Both apparatus 300 and apparatus 400 consolidate the various electronic components required for the method illustrated in
Apparatus 300 has the advantage of a simpler integrated circuit (IC) design, at the expense of possible losses in accuracy due to variation between the two required transmission line test structures, implemented at the package level with open-circuit termination and short-circuit terminations, respectively. Apparatus 400 has the advantage of greater accuracy due to the requirement of only a single transmission line test structure, at the possible expense of a more complicated IC design due to the addition of circuitry for providing the required open-circuit termination and short-circuit termination, in a sequential manner and the like.
Apparatus 300 of the preferred embodiment consolidates electronic components into an integrated circuit including an open circuit (ZOC) impedance measuring circuitry 302, a short circuit (ZSC) impedance measuring circuitry 304, and a respective associated sinusoidal voltage source 306, 308. Apparatus 300 includes a characteristic impedance calculation block 310 coupled to the impedance measuring circuitry 302, 304 receiving the input impedance measured values ZOC and ZSC for calculating characteristic impedance ZO.
From transmission line theory, it is known that for a given line of length l.
Z OC =Z O coth(α+jβ)*l, and
Z SC =Z O tanh(α+jβ)*l
Then the characteristic impedance ZO, is calculated from the measured values of input impedance measured values ZOC and ZSC, as follows:
Z O=(Z SC ·Z OC)1/2
One significant advantage of this method for calculating the characteristic impedance ZO at characteristic impedance calculation block 310 of apparatus 300 is that it inherently accounts for transmission line attenuation and dispersion mechanisms, i.e., lossy lines are automatically covered.
Apparatus 300 includes logic circuitry 312 coupled to the characteristic impedance calculation block 310 receiving the calculated characteristic impedance ZO and control tolerances Z1, Z2 representing the limits of the characteristic impedance specification are required inputs. A simple pass/fail criteria, represented by Z1<ZO<Z2, is implemented by logic circuitry 312 and the pass/fail results are displayed by a display 314, which allows any operator on the production floor to easily verify the particular package meets the specification. For example, display 314 is implemented by pair of light emitting diodes (LEDs) to display the pass or fail result.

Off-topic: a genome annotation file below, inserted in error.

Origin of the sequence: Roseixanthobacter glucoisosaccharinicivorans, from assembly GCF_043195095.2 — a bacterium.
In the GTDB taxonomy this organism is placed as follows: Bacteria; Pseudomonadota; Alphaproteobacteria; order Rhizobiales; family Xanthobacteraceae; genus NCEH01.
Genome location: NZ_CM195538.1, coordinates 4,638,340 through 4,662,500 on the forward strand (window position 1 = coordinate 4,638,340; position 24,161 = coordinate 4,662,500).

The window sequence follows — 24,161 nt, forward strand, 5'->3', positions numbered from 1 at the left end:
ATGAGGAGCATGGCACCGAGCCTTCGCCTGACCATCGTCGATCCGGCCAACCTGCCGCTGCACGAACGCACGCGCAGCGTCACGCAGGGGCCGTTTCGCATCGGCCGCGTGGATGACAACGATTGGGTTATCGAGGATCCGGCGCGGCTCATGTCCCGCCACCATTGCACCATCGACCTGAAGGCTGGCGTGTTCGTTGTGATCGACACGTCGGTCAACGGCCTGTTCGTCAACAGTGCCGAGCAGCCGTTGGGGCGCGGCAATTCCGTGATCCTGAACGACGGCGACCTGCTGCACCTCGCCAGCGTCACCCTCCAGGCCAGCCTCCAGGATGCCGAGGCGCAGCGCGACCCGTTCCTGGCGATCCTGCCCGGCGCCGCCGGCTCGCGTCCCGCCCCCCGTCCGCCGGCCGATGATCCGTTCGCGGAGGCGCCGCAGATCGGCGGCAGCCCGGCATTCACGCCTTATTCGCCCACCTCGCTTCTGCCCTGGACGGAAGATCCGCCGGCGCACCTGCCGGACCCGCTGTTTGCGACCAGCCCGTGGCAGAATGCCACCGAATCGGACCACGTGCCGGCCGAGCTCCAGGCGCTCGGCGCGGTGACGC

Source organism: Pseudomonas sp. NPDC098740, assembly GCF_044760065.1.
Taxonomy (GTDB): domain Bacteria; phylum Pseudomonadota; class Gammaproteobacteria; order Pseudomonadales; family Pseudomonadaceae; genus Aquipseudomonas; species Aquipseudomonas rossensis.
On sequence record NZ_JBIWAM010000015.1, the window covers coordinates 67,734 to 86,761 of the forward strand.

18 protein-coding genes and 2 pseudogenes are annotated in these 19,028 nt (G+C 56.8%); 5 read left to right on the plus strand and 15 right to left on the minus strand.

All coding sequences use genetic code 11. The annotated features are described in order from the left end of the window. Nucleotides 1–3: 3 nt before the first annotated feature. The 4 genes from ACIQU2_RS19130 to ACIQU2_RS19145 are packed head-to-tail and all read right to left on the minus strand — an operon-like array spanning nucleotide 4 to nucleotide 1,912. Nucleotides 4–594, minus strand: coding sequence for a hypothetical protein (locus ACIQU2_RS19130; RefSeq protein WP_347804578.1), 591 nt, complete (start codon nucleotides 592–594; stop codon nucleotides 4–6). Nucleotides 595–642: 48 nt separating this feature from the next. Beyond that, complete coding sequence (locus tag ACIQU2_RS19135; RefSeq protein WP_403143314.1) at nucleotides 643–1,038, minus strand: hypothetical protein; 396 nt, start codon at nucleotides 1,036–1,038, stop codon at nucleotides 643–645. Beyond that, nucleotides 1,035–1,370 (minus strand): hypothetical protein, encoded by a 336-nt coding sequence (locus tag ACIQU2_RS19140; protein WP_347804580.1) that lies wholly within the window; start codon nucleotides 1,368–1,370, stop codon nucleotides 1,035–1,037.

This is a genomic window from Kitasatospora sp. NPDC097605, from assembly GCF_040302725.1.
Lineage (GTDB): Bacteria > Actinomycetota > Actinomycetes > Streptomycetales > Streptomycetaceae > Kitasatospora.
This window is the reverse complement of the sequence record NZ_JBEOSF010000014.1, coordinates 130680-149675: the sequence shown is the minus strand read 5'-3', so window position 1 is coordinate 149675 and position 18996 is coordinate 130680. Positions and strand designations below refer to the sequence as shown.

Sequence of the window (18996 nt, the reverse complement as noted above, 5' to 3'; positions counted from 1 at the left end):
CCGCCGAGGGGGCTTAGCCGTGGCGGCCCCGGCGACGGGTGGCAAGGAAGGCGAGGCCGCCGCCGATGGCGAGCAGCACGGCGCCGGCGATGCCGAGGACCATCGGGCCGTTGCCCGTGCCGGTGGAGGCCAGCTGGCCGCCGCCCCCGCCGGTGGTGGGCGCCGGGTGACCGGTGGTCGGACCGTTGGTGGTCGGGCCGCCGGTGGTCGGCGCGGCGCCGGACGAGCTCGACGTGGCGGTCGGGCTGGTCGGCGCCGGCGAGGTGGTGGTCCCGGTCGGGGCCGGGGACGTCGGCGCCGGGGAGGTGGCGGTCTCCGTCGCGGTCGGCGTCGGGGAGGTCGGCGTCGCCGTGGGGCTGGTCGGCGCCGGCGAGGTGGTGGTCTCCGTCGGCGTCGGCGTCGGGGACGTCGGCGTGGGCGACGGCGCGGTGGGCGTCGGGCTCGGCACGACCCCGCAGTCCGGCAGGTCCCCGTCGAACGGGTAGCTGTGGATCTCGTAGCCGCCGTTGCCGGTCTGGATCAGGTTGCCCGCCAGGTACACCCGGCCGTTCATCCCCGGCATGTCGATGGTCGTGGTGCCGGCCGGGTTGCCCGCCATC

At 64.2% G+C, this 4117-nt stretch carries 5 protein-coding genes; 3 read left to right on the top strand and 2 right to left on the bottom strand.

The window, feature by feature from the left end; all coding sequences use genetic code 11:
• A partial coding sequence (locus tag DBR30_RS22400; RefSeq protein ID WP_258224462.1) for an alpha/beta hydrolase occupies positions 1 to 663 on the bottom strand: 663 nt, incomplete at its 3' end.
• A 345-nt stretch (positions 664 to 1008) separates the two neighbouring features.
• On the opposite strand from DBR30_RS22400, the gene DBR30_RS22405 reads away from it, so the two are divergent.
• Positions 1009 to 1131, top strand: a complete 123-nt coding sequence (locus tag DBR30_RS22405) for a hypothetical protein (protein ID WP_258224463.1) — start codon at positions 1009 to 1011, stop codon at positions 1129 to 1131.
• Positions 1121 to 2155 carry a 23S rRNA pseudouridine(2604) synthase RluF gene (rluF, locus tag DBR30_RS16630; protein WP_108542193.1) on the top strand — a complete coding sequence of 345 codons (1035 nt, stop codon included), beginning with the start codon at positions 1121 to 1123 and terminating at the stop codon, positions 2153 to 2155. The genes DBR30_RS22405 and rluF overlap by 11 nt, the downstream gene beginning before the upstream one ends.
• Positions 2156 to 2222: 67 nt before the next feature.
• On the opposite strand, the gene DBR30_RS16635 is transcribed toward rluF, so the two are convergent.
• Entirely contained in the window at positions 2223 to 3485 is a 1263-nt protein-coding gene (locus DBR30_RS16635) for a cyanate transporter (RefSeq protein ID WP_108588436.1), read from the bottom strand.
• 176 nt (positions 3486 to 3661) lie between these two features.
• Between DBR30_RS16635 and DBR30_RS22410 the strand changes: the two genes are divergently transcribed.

Several advantages of the method of the invention implemented with apparatus 300 and apparatus 400 over the commonly used time-domain method of
(A) Expensive test instrumentation is no longer needed on the production floor to verify that transmission lines meet the required characteristic impedance requirement.
(B) Any test inconsistencies between equipment and equipment operators are eliminated, as well as subjective analysis of the results.
(C) The characteristic impedance can be measured and validated at single, discrete frequency(ies) of interest, i.e., the ambiguities in frequency content inherent in time-domain methods are eliminated.
While the present invention has been described with reference to the details of the embodiments of the invention shown in the drawing, these details are not intended to limit the scope of the invention as claimed in the appended claims.
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|Citing Patent||Filing date||Publication date||Applicant||Title|
|US7859132||Jul 16, 2008||Dec 28, 2010||International Business Machines Corporation||Apparatus, system, and method for safely connecting a device to a power source|
|US20100013323 *||Jul 16, 2008||Jan 21, 2010||International Business Machines Corporation||Apparatus, system, and method for safely connecting a device to a power source|
|U.S. Classification||324/656, 324/642|
|International Classification||G01R27/28, G01R27/04, H04B3/46, G01R31/02|
|Nov 13, 2003||AS||Assignment|
Owner name: INTERNATIONAL BUSINESS MACHINES CORPORATION, NEW Y
Free format text: ASSIGNMENT OF ASSIGNORS INTEREST;ASSIGNORS:BARTLEY, GERALD KEITH;DAHLEN, PAUL ERIC;GERMANN, PHILIP RAYMOND;AND OTHERS;REEL/FRAME:014707/0139
Effective date: 20031113
|Apr 27, 2009||REMI||Maintenance fee reminder mailed|
|Oct 18, 2009||LAPS||Lapse for failure to pay maintenance fees|
|Dec 8, 2009||FP||Expired due to failure to pay maintenance fee|
Effective date: 20091018